* You must first file an appointment of campaign treasurer

Judicial Candidates Form

Non-Judicial Candidates Form

You may also wish to complete a Code of Fair Campaign Practices form.

Please contact the Texas Ethics Commission to determine who the filing authority is for the office for which you intend to run.

* An application for a place on the ballot must be filed with the party of your choice. Information on deadlines and fees for filing can be found here.

* Candidates and officeholders are required to file Campaign Finance Reports on a certain filing schedule. Please contact the Texas Ethics Commission to determine who the filing authority is for the office you hold or intend to run.

* For further information, please contact your local political party:

Uvalde County Democratic Party

Address

Phone #

 

Uvalde County Republican Party

Address

Phone #

The following links are helpful resources for candidates as well as officeholders:

 

Voter Information

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*   Do you need to register to vote? Have you changed your name or moved?

Register to vote or change your address (if moved from outside county) here.

Change your name or address (if moved within the county) here.

If you need a replacement voter certificate, please fill out this form and mail to our office.

 Check your registration status, precinct, or polling place.

If you would like to see a sample ballot for your precinct, please check the Elections Information page.

*   If you would like to apply for a Ballot By Mail, please fill out this form and mail to our office. (Instructions for filling out the Application for Ballot By Mail can be found here)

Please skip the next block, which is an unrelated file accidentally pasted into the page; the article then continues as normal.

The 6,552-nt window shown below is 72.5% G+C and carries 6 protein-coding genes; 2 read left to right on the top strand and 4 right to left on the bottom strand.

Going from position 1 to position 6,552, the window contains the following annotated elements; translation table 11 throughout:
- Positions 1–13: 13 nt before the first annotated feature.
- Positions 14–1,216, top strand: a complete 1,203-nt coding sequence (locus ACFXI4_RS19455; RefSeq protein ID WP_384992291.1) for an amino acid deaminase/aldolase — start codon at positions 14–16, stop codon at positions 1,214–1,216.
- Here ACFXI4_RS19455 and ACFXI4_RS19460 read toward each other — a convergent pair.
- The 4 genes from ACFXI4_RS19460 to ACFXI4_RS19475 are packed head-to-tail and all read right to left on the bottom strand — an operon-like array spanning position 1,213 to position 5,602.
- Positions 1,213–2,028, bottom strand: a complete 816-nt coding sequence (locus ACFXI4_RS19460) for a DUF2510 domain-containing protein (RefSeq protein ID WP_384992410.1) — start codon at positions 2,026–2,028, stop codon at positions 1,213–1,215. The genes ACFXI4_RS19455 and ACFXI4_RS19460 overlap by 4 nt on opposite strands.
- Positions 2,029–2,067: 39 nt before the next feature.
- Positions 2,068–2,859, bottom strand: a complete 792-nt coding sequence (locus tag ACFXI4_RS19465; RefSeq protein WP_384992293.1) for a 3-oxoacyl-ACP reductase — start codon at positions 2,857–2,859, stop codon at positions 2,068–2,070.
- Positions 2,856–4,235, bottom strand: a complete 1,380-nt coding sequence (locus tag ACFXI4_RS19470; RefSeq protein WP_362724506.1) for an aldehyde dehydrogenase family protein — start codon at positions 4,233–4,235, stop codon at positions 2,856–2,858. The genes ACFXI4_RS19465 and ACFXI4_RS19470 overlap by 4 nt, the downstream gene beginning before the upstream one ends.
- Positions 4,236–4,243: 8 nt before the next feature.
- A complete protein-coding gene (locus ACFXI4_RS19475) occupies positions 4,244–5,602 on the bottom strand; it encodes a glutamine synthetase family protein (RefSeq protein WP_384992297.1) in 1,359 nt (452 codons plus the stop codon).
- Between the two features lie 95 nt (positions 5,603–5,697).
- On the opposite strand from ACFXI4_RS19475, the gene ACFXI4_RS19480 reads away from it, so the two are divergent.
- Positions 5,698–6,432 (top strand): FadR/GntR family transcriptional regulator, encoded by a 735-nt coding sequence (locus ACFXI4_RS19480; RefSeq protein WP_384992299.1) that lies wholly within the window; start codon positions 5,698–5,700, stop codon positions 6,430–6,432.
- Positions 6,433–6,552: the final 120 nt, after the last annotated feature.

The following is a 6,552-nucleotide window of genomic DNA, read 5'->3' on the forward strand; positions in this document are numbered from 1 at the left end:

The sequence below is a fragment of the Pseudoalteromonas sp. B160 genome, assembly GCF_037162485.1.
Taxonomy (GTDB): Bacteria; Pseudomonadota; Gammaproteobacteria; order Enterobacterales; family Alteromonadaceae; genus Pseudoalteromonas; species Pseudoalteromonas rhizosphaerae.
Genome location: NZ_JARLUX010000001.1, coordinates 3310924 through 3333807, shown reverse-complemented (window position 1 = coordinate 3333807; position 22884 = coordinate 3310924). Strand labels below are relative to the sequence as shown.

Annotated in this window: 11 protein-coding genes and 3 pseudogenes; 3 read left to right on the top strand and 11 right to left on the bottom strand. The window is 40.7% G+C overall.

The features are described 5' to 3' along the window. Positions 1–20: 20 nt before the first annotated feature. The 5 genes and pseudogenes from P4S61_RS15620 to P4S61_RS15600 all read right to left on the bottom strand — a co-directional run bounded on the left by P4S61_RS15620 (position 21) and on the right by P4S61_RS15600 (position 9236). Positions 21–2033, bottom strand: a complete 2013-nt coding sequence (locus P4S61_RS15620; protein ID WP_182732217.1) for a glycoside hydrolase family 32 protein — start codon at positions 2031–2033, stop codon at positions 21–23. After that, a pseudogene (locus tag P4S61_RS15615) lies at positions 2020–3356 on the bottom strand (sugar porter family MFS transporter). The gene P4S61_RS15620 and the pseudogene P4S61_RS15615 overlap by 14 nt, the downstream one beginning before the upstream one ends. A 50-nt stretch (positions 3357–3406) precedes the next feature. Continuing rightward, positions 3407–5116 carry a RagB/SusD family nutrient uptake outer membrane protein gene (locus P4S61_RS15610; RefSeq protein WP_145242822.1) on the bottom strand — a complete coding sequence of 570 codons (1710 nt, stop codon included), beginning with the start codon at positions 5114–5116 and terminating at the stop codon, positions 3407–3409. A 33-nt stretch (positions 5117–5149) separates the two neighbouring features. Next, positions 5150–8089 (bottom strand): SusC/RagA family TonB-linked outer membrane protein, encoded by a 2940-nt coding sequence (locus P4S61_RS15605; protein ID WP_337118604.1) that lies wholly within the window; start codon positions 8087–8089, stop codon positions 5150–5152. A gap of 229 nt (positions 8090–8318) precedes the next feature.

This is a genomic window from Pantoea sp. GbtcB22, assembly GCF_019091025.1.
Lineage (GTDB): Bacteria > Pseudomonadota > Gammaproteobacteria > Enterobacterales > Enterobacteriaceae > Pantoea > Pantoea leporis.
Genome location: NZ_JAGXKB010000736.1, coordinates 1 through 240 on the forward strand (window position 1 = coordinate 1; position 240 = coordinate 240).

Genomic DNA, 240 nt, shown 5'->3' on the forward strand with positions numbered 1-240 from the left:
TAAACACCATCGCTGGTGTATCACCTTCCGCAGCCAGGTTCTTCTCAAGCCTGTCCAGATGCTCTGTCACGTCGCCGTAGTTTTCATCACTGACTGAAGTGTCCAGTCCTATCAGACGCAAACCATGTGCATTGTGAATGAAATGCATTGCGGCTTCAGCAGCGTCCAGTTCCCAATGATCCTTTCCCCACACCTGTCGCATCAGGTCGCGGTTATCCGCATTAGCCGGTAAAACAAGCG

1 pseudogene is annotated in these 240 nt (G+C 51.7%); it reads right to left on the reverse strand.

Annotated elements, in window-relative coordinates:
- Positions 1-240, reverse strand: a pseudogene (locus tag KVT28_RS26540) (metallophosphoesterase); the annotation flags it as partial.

*   For more information, please see our Frequently Asked Questions page.

 

 

Information regarding the Voter ID law:

Senate Bill 5, passed by the 85th Legislature, Regular Session, requires voters who possess an acceptable form of photo identification for voting listed below to present that identification in order to vote in person in all Texas elections. For voters aged 18-69, the acceptable form of photo identification may be expired no more than four years before being presented for voter qualification at the polling place. For voters aged 70 or older, the acceptable form of photo identification may be expired for any length of time if the identification is otherwise valid. 

Acceptable forms of photo ID when voting in person:

  • Texas driver license issued by the Texas Department of Public Safety (DPS)
  • Texas Election Identification Certificate issued by DPS
  • Texas personal identification card issued by DPS
  • Texas Handgun License issued by DPS
  • United States military identification card containing the person’s photograph
  • United States citizenship certificate containing the person’s photograph
  • United States passport (book or card)  

Election Identification Certificates are available from DPS driver license offices during regular business hours. 

 

Voters who do not possess an acceptable form of photo identification and cannot reasonably obtain one of the forms of acceptable photo identification listed above may present a supporting form of identification and execute a Reasonable Impediment Declaration, noting the voter’s reasonable impediment to obtaining an acceptable form of photo identification, stating that the information contained in the declaration is true, that the voter is the same individual personally appearing at the polling place to sign the declaration, and that the voter faces a reasonable impediment to procuring an acceptable form of photo identification.

 

Acceptable forms of supplemental identification:

  • A government document that shows your name and an
    address, including your voter registration certificate;
  • Current utility bill;
  • Bank statement;
  • Government check;
  • Paycheck; or
  • (a) A certified domestic (from a U.S. state or territory)
    birth certificate or (b) a document confirming birth
    admissible in a court of law which establishes your identity
    (which may include a foreign birth document).

After presenting a supporting form of ID, the voter may vote a regular ballot as long as the voter is registered in Uvalde County.